After almost a year, I came back to add a new post on some talks I’ve been doing recently (will post next!) only to find my Drupal website, hosted at Dreamhost had been hacked for the 2nd time, and my blog was just showing a blank white page. The reason it keeps getting hacked is because I don’t keep my Drupal site up to date, and there’s bots that go around looking for old security holes in Drupal sites so they can link-hijack the site and add loads of Viagra links to the pages to improve the SEO of those sites…
So as with a lot of stuff recently, because I don’t want to waste my time updating servers and backing up data all the time, I’ve decided to go down the Software-as-a-Service (SaaS) route and move my blog to wordpress.com. With this move, I’ve also purchased a sexy new theme for my blog, and removed a lot of old pages. All-in-all it was pretty cheap but there were some limitations:
- There’s no automated tool to migrate Drupal websites to wordpress.com so I posted a job on ODesk and found a great guy in Bangladesh to do the whole job for me in 20hrs (about $70 total), saving me a lot of time moving all the blogs, comments, images and setting all the URLs/dates correctly. Another great use of ODesk! (more on ODesk in a future post)
- Because my site is hosted on a shared service I found a few restrictions that I didn’t have on my own personal site which are a little inconvenient at times:
- There’s no support for Google Analytics (WTF??!) however you can get around this by using CloudFlare, which also accelerates your site speed too! I found the solution on this blog here.
- There media upload only supports certain files, which seems to be missing .txt, .zip and the obvious .pdf formats, probably the most likely ones to use versus the ones they’ve listed…
- I’m not sure why wordpress.com insists on showing its link at the bottom of my blog and says on the forums I can’t hide it (I have), I paid for the site without any advertising, so don’t see why I should have it visible on my site
- There’s obviously less control over the themes in general, other than the settings provided by the theme itself
- The free themes are OK, but the theme I ended up using is called Avid, and cost $68. It was designed for photographers but I think it works beautifully for a blog too!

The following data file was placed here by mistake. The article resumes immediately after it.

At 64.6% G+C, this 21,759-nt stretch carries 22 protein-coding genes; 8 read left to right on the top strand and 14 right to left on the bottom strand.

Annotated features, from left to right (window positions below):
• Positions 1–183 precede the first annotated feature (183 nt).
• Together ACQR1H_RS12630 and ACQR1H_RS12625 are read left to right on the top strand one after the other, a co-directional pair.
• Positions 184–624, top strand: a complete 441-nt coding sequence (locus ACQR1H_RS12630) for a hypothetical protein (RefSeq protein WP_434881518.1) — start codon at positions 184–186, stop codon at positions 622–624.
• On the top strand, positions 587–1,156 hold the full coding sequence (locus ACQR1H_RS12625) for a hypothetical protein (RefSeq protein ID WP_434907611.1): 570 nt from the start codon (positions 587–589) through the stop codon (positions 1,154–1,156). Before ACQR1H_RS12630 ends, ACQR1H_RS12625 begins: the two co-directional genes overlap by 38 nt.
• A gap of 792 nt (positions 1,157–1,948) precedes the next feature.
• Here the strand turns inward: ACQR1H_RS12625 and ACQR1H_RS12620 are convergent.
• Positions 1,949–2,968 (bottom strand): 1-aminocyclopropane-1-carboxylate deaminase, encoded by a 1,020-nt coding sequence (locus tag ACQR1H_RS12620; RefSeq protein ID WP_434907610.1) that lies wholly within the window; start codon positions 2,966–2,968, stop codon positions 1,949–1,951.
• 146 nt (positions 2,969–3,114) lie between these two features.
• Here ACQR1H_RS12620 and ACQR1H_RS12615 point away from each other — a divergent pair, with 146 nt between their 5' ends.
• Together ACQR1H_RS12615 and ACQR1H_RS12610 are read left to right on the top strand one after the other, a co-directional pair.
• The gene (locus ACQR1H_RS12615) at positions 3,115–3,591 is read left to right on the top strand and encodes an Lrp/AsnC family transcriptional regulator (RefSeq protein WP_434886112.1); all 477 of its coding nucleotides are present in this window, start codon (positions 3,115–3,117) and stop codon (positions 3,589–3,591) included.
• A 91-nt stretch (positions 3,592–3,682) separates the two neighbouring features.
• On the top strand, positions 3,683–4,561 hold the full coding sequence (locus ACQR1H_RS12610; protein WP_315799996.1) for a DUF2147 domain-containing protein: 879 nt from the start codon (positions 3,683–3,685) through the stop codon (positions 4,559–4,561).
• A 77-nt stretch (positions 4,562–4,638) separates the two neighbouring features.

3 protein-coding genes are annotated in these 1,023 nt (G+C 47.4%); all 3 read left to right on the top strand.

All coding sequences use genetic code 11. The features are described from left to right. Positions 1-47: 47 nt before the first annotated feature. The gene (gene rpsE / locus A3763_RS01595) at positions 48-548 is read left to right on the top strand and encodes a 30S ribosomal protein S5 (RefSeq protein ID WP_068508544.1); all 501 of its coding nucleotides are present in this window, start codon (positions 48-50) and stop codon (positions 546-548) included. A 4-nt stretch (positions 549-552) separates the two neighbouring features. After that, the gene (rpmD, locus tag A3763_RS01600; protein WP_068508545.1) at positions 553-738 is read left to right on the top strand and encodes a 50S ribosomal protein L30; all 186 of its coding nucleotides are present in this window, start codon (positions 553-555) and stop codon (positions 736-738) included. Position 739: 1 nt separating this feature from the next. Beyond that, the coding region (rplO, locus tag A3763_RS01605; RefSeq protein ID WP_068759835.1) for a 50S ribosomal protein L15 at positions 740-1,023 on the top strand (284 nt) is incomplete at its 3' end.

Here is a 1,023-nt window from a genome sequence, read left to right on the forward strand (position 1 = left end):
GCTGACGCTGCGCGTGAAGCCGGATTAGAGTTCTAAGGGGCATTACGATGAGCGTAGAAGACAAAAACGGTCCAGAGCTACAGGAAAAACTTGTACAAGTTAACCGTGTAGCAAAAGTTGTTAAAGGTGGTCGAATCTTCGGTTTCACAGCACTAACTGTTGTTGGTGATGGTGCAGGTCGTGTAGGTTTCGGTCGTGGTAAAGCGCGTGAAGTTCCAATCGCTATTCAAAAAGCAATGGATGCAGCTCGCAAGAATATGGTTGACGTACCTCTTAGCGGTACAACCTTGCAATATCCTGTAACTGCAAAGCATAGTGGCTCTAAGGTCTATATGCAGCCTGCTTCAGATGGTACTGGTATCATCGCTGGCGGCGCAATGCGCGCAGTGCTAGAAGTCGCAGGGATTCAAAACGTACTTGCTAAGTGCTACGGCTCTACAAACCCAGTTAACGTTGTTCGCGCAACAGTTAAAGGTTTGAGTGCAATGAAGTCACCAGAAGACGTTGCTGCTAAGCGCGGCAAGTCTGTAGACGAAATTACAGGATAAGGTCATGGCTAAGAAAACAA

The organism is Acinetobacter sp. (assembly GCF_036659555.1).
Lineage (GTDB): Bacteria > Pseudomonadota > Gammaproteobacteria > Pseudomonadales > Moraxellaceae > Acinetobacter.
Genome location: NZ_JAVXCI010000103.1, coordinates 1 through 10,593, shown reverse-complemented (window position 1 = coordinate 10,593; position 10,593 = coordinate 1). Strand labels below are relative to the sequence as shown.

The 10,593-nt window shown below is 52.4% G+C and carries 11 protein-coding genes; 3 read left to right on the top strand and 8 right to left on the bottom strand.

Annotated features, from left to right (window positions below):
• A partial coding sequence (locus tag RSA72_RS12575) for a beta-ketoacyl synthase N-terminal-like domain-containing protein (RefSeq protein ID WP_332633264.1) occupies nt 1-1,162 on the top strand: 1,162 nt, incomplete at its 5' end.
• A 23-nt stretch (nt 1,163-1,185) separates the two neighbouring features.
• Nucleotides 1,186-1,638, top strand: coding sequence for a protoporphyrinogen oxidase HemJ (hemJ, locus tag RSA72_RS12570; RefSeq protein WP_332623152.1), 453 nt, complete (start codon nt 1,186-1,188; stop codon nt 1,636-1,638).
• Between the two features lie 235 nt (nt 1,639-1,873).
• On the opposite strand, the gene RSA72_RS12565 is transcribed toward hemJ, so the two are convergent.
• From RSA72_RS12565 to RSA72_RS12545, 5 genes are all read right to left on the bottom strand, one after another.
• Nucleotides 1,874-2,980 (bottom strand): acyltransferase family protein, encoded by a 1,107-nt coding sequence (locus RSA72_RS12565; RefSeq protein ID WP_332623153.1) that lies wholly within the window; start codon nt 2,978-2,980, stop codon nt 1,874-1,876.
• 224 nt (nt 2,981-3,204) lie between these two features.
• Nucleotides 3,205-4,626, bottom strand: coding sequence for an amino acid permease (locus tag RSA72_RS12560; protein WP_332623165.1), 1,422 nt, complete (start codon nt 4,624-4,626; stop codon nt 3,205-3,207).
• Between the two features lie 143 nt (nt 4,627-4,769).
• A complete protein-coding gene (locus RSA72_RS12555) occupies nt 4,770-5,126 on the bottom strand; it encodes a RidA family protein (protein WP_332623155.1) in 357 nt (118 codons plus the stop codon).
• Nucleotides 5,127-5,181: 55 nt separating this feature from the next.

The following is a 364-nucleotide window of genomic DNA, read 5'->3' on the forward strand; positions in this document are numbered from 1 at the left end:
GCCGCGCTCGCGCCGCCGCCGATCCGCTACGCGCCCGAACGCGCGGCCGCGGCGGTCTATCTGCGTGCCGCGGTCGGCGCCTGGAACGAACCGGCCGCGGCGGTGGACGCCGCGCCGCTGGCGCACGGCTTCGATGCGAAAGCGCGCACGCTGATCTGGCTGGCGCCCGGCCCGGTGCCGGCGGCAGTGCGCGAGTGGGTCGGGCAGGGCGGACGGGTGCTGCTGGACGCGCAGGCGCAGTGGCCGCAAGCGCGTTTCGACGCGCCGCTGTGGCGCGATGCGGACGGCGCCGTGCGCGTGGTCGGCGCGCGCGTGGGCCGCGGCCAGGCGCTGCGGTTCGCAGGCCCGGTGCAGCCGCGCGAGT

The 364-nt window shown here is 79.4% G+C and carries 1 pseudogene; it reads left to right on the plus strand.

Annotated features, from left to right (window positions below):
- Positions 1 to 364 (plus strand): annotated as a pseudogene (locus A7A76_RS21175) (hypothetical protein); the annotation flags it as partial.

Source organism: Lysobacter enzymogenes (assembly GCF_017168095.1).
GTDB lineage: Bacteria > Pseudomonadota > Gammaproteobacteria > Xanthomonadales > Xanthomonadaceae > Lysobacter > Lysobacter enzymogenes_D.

- I then upgraded my site for the $99 pro package to remove ads and get my own domain, davidgildeh.com, on the site
So with those restrictions aside, just not having to keep my servers updated to avoid getting hacked is probably the primary reason of going through all the hassle of migrating my blog to a new service. I could have gone with Drupal Gardens as a more obvious choice as my site was already a Drupal 7 site and I’m very familiar with the platform, but there is a wider issue with Drupal which is why WordPress has grown larger in terms of deployed sites in the past few years:
- While I love Drupal as a developer, I’m not a big fan as a user. There’s so much to learn for a first time user that you don’t need to learn on WordPress – modules, content types, permissions & roles, views, you are just overwhelmed with options and concepts to learn, which if you just want to put together a simple site or blog is a huge turn off. Even Drupal Gardens seems to expose most of these options. For more flexibility and control over my site, I’m having to put a lot more up front work and learning to get started, but for a simple blog like mine its not worth the effort.
- You still can’t let people add comments by logging in with their social service. On WordPress, users can easily add new comments by logging in with their Twitter or Facebook account, which also shows their picture next to the comment with a link to their profile, but on Drupal you have to create an actual user on the site to post a comment with your profile picture next to it…a few steps too many for most users.
- The mobile theme support in WordPress seems much better and more mature than Drupal’s. I love the fact my site is now easy to read on an iPhone with the responsive theme!
- There’s no option to publish a blog at a future date (without using 3rd party modules) On WordPress I can write all my blogs when I feel like it and schedule them to be posted at regular intervals instead of all at once
I think Dries hit the note in his DrupalCon presentation back in 2010 on Drupal 8, its facing an innovators dilemma, getting too complicated for the average user, so hopefully they will fix it all in the next version and I can use the WordPress Import module to move it back to Drupal one day. Until then, I’m sticking to WordPress!